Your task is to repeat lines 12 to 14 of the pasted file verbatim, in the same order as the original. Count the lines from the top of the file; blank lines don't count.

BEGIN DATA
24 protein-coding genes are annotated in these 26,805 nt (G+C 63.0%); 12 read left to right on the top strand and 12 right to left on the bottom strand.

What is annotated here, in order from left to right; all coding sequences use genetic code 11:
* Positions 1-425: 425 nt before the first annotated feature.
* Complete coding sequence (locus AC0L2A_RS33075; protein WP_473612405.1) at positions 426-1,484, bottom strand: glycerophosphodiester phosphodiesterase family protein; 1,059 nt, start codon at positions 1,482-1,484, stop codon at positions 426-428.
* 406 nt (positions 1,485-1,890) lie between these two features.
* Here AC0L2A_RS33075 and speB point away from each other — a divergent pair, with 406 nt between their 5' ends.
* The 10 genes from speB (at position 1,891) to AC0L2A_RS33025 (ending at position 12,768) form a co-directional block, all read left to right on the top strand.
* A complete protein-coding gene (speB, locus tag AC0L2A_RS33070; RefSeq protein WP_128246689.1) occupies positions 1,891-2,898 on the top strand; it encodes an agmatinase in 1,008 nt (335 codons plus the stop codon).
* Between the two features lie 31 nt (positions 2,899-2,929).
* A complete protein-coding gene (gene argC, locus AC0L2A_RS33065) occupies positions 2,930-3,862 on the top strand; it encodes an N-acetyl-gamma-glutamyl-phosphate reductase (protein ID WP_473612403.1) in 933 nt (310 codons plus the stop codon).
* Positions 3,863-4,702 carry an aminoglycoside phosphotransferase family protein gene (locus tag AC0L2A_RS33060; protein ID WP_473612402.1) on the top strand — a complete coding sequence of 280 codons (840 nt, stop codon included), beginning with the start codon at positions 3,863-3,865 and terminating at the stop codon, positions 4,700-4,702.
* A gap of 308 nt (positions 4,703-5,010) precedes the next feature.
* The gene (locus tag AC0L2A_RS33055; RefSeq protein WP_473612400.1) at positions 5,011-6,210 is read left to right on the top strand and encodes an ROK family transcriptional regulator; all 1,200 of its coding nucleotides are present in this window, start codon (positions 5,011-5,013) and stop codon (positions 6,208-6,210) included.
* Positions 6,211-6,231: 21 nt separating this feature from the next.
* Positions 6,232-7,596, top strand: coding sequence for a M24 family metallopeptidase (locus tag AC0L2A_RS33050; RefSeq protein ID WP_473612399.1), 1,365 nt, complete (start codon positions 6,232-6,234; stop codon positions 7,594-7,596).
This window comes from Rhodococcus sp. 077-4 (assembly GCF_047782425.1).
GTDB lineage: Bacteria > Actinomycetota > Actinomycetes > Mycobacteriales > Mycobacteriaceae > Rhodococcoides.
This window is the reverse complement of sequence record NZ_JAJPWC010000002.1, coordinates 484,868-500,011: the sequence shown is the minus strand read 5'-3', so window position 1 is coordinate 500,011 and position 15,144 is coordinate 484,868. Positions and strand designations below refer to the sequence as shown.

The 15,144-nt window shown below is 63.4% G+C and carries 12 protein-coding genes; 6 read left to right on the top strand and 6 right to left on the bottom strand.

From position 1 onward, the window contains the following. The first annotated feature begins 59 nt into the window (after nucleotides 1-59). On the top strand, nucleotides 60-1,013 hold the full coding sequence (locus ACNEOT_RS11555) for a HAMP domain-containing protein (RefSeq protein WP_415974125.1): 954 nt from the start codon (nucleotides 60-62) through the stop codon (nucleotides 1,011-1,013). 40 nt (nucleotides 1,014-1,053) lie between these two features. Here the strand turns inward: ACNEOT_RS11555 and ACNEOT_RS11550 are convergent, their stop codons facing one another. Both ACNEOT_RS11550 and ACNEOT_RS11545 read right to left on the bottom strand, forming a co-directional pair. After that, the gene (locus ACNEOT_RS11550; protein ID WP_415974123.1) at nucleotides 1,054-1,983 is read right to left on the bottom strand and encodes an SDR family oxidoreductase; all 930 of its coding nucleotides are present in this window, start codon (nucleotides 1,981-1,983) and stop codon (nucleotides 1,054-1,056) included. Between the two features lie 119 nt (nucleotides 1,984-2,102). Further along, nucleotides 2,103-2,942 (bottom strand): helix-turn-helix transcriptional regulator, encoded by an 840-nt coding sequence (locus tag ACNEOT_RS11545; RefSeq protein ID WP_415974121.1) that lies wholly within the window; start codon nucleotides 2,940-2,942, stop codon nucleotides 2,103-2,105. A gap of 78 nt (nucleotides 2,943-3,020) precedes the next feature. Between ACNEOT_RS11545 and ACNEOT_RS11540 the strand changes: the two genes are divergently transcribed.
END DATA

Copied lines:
* A gap of 308 nt (positions 4,703-5,010) precedes the next feature.
* The gene (locus tag AC0L2A_RS33055; RefSeq protein WP_473612400.1) at positions 5,011-6,210 is read left to right on the top strand and encodes an ROK family transcriptional regulator; all 1,200 of its coding nucleotides are present in this window, start codon (positions 5,011-5,013) and stop codon (positions 6,208-6,210) included.
* Positions 6,211-6,231: 21 nt separating this feature from the next.